Down further still, is routine disk slack. It would be very unusual to find files that are exactly as long as the sector/cluster sequence in which they are stored. At the sector level, any unused part of a partially filled sector is padded with either data from memory (RAM slack) or null characters (sector slack). After the padded sector, any remaining, unused sectors are simply ignored (file slack). Once again, the OS and applications have no access to this space, which follows the end of an active file but is within the allocated sectors and clusters. Figure 1 lists 11 data warrens on file systems that are typically unobservable. Variations on this theme are endless.
Without question, the most frightening side effect of these digital warrens is the inability of modern forensic tools to easily recover the data. With workstations now shipping with RAID five stacks and terabytes of disk space, manual investigation of hard drives at the byte level is simply not viable.
In a sense, we've been living in a fool's paradise because today's crooks and criminals seldom take extraordinary measures to conceal data. Most of the forensics work in law enforcement that I'm aware of involves very basic data recovery techniques with a few popular forensics tools. However, it would be unwise to expect this to continue, as miscreants and their misdeeds become more sophisticated.
For simplicity, I will illustrate the principle of covert data hiding on a hard disk with a simple example based on the old FAT 16 format. The relevant design consideration is a 1:1 mapping between the entries in the file allocation table and the physical clusters on the disk. For example, a FAT entry of hex 0000 indicates the corresponding cluster on the disk is free for use. A hex value of 0002-FFEF is a pointer to the next cluster on the disk that is part of a file. Hex FFF7 indicates a bad cluster that has been culled so that it can't be reallocated.
You guessed it, our simple example will involve changing some entries in the FAT from "free" to "bad," and then storing data on the bad clusters. In our case, we modified the FAT to show clusters 2429 as bad, and then stored a GIF file on those clusters. The OS sees the clusters as bad and won't access them, so the data is covert from the OS point of view. But suppose we look at this forensically.
A mainstay of modern forensics tools is a file carver. File carvers attempt to reconstruct the disk contents without using the OS's meta-level information. Figure 2 shows the result of looking the example disk with a modern file carver. It can be observed that the file carver ignored the file's "magic number" identifier that revealed it as a GIF graphics file, and simply reported the clusters as a lost file fragment, that is, it saw something there, but didn't look to see what it was so it, erroneously, assumed that it must have been data residue from a broken file allocation chain. This is analogous to network administration ignoring the contents of the options field of an ICMP packet.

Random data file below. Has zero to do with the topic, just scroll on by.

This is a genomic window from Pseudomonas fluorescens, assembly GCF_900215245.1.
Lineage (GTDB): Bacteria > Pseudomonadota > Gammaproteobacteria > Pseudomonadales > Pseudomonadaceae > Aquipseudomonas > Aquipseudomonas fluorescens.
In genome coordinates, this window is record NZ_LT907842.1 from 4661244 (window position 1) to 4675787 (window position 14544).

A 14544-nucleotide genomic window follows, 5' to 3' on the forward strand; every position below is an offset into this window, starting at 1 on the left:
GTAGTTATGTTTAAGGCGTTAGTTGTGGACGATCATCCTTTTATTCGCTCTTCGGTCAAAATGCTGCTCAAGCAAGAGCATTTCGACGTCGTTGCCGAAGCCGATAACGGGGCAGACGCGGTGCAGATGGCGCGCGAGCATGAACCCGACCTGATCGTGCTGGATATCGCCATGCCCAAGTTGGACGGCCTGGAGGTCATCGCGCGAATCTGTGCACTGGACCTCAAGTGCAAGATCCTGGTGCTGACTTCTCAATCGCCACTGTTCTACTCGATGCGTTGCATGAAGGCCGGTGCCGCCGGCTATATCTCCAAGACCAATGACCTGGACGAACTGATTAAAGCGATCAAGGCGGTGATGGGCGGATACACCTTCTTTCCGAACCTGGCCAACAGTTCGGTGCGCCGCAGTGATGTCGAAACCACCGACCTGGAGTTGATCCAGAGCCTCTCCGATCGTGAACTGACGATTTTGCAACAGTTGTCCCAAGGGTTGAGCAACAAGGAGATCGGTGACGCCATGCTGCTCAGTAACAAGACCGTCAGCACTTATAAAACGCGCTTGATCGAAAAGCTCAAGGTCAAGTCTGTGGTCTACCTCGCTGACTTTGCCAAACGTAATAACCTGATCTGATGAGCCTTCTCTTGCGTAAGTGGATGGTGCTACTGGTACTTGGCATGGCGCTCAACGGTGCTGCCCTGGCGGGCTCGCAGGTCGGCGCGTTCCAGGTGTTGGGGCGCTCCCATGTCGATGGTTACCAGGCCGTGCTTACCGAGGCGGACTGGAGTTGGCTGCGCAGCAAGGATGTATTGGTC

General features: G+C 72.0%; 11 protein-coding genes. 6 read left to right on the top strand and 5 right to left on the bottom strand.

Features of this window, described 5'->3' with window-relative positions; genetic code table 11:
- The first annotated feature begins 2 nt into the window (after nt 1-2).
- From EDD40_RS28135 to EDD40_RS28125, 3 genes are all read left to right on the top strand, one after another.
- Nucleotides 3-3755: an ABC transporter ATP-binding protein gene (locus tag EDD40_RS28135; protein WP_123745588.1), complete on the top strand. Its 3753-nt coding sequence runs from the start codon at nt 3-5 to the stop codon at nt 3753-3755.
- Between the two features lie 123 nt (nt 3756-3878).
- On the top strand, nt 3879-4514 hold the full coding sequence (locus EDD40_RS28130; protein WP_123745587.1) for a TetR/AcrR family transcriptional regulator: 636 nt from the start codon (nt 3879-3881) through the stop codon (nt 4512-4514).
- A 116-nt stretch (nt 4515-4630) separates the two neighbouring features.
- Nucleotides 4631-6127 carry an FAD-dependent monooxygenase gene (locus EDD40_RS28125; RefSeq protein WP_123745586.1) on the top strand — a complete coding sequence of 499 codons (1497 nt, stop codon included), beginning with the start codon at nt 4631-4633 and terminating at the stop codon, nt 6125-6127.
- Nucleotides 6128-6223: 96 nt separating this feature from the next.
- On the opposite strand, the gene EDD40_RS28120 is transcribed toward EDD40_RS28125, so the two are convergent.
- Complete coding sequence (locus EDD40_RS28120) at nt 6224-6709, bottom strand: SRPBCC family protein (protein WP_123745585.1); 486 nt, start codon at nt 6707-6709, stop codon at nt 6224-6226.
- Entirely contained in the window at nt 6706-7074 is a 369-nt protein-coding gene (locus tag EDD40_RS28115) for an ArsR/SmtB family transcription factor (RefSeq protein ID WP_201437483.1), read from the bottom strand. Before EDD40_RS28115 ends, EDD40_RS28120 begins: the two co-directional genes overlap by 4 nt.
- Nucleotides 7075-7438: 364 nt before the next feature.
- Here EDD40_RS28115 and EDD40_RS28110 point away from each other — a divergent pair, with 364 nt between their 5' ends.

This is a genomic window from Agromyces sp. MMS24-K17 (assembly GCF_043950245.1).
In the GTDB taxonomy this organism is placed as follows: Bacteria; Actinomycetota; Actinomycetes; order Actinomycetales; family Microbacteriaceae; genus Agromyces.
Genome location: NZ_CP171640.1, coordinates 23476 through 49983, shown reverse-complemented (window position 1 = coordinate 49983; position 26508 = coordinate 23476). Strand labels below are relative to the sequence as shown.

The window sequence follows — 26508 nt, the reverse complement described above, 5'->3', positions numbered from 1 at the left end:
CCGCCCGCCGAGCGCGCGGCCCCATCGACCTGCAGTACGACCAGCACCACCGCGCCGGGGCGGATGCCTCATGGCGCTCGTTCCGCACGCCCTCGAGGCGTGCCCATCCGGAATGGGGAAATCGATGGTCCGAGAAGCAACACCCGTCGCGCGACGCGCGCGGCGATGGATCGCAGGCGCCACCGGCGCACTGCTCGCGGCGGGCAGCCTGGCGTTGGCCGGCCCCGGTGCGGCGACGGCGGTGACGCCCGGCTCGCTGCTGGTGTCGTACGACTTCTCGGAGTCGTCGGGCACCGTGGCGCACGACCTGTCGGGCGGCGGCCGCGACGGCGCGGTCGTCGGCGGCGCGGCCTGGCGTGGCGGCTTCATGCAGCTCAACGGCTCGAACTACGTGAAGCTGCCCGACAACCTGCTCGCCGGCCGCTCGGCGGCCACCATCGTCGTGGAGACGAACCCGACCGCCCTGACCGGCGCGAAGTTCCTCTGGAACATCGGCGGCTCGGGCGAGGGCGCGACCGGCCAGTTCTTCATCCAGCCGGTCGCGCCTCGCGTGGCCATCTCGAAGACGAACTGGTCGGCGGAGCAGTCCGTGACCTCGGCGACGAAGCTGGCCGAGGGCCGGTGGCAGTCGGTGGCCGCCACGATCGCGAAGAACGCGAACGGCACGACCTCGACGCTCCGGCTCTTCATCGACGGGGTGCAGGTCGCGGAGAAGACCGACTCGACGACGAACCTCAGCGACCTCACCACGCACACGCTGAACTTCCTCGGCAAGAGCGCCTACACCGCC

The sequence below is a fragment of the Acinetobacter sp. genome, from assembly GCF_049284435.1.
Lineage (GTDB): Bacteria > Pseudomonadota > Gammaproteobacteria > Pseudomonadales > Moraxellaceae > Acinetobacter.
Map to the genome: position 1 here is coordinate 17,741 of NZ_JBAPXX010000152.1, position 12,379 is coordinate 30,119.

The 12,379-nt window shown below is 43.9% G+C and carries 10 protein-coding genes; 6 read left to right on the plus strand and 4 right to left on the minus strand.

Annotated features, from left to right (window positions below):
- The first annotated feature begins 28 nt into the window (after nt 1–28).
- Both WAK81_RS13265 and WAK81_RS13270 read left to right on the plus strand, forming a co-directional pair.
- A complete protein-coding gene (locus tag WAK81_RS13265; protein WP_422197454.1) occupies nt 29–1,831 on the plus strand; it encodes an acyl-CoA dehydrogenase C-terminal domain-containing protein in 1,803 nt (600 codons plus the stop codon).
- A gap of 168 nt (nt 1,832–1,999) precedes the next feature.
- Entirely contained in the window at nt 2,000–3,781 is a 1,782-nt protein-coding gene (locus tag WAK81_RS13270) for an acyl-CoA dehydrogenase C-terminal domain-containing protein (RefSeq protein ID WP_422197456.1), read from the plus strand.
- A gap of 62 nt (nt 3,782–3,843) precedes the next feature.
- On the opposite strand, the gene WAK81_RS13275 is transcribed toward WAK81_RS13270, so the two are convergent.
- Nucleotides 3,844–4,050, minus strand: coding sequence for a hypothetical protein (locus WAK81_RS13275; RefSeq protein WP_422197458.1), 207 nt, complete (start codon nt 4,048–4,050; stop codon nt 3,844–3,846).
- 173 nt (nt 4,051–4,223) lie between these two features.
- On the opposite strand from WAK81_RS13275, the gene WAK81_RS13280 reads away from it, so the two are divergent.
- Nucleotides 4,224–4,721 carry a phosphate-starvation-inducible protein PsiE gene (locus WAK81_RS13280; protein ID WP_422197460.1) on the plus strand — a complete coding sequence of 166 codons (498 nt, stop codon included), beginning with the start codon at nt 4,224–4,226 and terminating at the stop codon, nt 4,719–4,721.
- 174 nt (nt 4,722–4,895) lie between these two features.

It isn't a question of whether covert data is being hidden on hard drives of unsuspecting users, but what is being hidden and for what purposes. Well-funded hackers, criminals, and terrorists are already hiding the data, while law enforcement tries to catch up with the latest tactic of the day. Challenged by resource limitations, law enforcement personnel must rely on the technical community to help provide solutions and motivate vendors to pay closer attention to such potential security breaches.
To make matters worse, anti-forensic tools have been developed that are becoming as sophisticated as the forensics tools they seek to defeat. To illustrate, the Metasploit project (www.metasploit.com/projects/antiforensics) has developed three tools that are devastating for automated forensic analysis tools:
Timestamp provides complete editing capabilities of the NTFS timestamp rendering the timestamps recovered by forensics tools unreliable in court),
Slacker is an automated tool for storing files in slack space, and to appear in the near future,
Transmogrify is a tool to defeat file signature analysis.
The importance of this burgeoning art of anti-forensics can not be overstated. Imagine the impact on law enforcement if fingerprint evidence was unreliable and iris scans could be easily spoofed. In many ways, anti-forensics is scarier than network hacking. It offers the triple threat of hiding covert data, manipulating system data to exonerate a criminal, and planting system data to implicate an innocent partywithout leaving behind telltale evidence.
Figure 1. Covert data warrens on disk drives (source: H. Berghel, D. Hoelzer, and M. Sthultz, Data hiding tactics for Windows and Unix file systems; www.berghel.net/publications/data_hiding/data_hiding.php).
Figure 2. File carver analysis of covert data on "bad" clusters (source: H. Berghel, D. Hoelzer, and M. Sthultz, Data hiding tactics for Windows and Unix file systems; www.berghel.net/publications/data_hiding/data_hiding.php).